|Remote tech support with less frustration
Question : I live a long way from my
parents, who often need
computer help. It gets
frustrating to do this over the
phone, so is there a way I can
tap into their PC from mine
and just fix things?
Answer : Troubleshooting by phone
can be a challenge, particularly
when the party needing
assistance isn't as familiar with
desktop navigation as the party
providing the help ("What big
green button in the corner?").
But, depending on what
systems are involved, several
long-distance tech support
options are available.
Windows XP comes with a
Remote Assistance feature that
lets an expert control the
computer of a novice over a
network connection (like the
Internet) to adjust system
settings, look for lost files or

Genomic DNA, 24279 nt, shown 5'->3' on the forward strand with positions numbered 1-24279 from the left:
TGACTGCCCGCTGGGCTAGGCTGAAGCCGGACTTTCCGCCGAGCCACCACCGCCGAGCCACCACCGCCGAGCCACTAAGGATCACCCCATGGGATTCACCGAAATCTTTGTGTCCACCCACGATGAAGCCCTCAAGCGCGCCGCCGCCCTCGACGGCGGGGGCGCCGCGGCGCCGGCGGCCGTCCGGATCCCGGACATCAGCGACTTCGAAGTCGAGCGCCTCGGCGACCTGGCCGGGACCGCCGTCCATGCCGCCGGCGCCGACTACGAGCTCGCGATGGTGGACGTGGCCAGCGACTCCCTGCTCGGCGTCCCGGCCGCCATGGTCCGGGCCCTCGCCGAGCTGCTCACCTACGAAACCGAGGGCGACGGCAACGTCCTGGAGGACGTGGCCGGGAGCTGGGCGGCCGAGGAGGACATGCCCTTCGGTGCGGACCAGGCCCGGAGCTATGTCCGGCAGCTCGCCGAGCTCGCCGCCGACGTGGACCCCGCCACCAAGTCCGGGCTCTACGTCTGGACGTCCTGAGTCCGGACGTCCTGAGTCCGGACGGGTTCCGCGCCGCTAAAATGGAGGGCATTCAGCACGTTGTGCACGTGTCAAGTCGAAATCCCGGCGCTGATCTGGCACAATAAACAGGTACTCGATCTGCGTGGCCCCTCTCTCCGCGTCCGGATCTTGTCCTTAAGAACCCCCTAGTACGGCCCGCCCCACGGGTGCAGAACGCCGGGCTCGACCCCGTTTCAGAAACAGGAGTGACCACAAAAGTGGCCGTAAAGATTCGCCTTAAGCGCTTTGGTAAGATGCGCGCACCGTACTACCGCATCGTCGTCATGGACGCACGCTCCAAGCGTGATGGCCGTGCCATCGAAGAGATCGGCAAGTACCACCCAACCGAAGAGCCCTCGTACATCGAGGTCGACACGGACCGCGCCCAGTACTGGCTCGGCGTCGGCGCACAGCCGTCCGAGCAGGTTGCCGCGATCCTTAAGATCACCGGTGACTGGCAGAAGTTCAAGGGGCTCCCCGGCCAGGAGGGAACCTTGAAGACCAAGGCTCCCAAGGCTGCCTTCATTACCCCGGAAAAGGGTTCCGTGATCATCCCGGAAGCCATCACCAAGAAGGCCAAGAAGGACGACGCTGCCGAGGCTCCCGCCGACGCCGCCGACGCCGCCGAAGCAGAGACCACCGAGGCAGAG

provide other help.
The feature takes a little bit
of advance setup, but Microsoft
has a full overview at tinyurl.com/l5bemt.
Windows Vista also has its
own Windows Remote
Assistance service that can let it
connect to other computers
running Vista or Windows XP.
To use it, go to the Start
button to All Programs. Click on
Maintenance and then on
Windows Remote Assistance in
A wizard then offers to walk
you through the steps of either
helping or being helped.
A page on Microsoft's site
(bit.ly/12rMiq) explains how
Remote Assistance works - and
offers some caveats about
privacy and security.
Third-party programs are also
available. Prices vary, but are
usually subscription based. LogMeln (logmein.com) and
GoToAssist Express (gotoassist.com) are two such services.
Both can work with Macs and
PCs and have free trial periods.
Virtual network computing
applications are often favoured
by systems administrators, as is
Windows Remote Desktop (bit.ly/QZpsL).
VNC programs let you
remotely control another
computer over the network.
Real VNC (www.realvnc.com)
and Tight VNC (www.tightvnc.com) are two of them.
And for Mac users looking for
screen-sharing solutions, the MacFixlt site has a helpful
article at bit.ly/VFejo.